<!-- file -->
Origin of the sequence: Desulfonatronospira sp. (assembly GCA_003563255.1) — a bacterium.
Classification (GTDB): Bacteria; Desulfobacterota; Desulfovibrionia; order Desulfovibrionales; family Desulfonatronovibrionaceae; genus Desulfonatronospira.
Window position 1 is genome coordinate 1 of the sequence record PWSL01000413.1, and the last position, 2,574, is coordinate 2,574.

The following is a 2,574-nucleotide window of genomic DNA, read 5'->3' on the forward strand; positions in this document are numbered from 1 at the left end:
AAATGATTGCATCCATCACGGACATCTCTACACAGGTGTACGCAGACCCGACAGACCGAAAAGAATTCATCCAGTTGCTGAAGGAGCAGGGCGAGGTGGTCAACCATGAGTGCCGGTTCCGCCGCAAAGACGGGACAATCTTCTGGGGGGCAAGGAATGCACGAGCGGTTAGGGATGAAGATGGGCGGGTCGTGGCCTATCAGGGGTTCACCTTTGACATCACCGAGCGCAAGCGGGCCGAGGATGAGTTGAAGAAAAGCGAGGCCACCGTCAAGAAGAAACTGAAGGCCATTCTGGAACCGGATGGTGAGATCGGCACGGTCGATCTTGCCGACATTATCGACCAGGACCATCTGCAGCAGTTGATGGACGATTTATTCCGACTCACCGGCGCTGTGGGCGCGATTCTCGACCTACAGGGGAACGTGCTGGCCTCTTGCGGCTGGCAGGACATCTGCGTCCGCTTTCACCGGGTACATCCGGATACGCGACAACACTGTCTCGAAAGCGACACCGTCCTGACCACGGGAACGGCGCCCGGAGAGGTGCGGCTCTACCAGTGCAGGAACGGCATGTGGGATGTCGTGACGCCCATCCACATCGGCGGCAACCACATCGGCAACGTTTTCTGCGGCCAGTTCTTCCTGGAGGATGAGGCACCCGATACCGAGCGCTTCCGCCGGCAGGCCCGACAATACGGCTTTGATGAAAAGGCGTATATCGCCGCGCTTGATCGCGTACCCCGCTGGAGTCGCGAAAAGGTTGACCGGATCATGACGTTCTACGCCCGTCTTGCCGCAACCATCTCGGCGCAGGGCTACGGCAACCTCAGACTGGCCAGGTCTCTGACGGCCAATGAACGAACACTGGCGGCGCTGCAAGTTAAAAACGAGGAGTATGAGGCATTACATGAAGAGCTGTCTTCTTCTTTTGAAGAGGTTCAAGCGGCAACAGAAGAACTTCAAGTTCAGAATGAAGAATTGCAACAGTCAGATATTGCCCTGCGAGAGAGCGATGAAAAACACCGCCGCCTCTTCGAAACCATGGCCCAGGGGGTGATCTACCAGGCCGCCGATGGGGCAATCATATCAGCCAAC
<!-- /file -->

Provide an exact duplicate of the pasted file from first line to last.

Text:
Origin of the sequence: Desulfonatronospira sp. (assembly GCA_003563255.1) — a bacterium.
Classification (GTDB): Bacteria; Desulfobacterota; Desulfovibrionia; order Desulfovibrionales; family Desulfonatronovibrionaceae; genus Desulfonatronospira.
Window position 1 is genome coordinate 1 of the sequence record PWSL01000413.1, and the last position, 2,574, is coordinate 2,574.

The following is a 2,574-nucleotide window of genomic DNA, read 5'->3' on the forward strand; positions in this document are numbered from 1 at the left end:
AAATGATTGCATCCATCACGGACATCTCTACACAGGTGTACGCAGACCCGACAGACCGAAAAGAATTCATCCAGTTGCTGAAGGAGCAGGGCGAGGTGGTCAACCATGAGTGCCGGTTCCGCCGCAAAGACGGGACAATCTTCTGGGGGGCAAGGAATGCACGAGCGGTTAGGGATGAAGATGGGCGGGTCGTGGCCTATCAGGGGTTCACCTTTGACATCACCGAGCGCAAGCGGGCCGAGGATGAGTTGAAGAAAAGCGAGGCCACCGTCAAGAAGAAACTGAAGGCCATTCTGGAACCGGATGGTGAGATCGGCACGGTCGATCTTGCCGACATTATCGACCAGGACCATCTGCAGCAGTTGATGGACGATTTATTCCGACTCACCGGCGCTGTGGGCGCGATTCTCGACCTACAGGGGAACGTGCTGGCCTCTTGCGGCTGGCAGGACATCTGCGTCCGCTTTCACCGGGTACATCCGGATACGCGACAACACTGTCTCGAAAGCGACACCGTCCTGACCACGGGAACGGCGCCCGGAGAGGTGCGGCTCTACCAGTGCAGGAACGGCATGTGGGATGTCGTGACGCCCATCCACATCGGCGGCAACCACATCGGCAACGTTTTCTGCGGCCAGTTCTTCCTGGAGGATGAGGCACCCGATACCGAGCGCTTCCGCCGGCAGGCCCGACAATACGGCTTTGATGAAAAGGCGTATATCGCCGCGCTTGATCGCGTACCCCGCTGGAGTCGCGAAAAGGTTGACCGGATCATGACGTTCTACGCCCGTCTTGCCGCAACCATCTCGGCGCAGGGCTACGGCAACCTCAGACTGGCCAGGTCTCTGACGGCCAATGAACGAACACTGGCGGCGCTGCAAGTTAAAAACGAGGAGTATGAGGCATTACATGAAGAGCTGTCTTCTTCTTTTGAAGAGGTTCAAGCGGCAACAGAAGAACTTCAAGTTCAGAATGAAGAATTGCAACAGTCAGATATTGCCCTGCGAGAGAGCGATGAAAAACACCGCCGCCTCTTCGAAACCATGGCCCAGGGGGTGATCTACCAGGCCGCCGATGGGGCAATCATATCAGCCAAC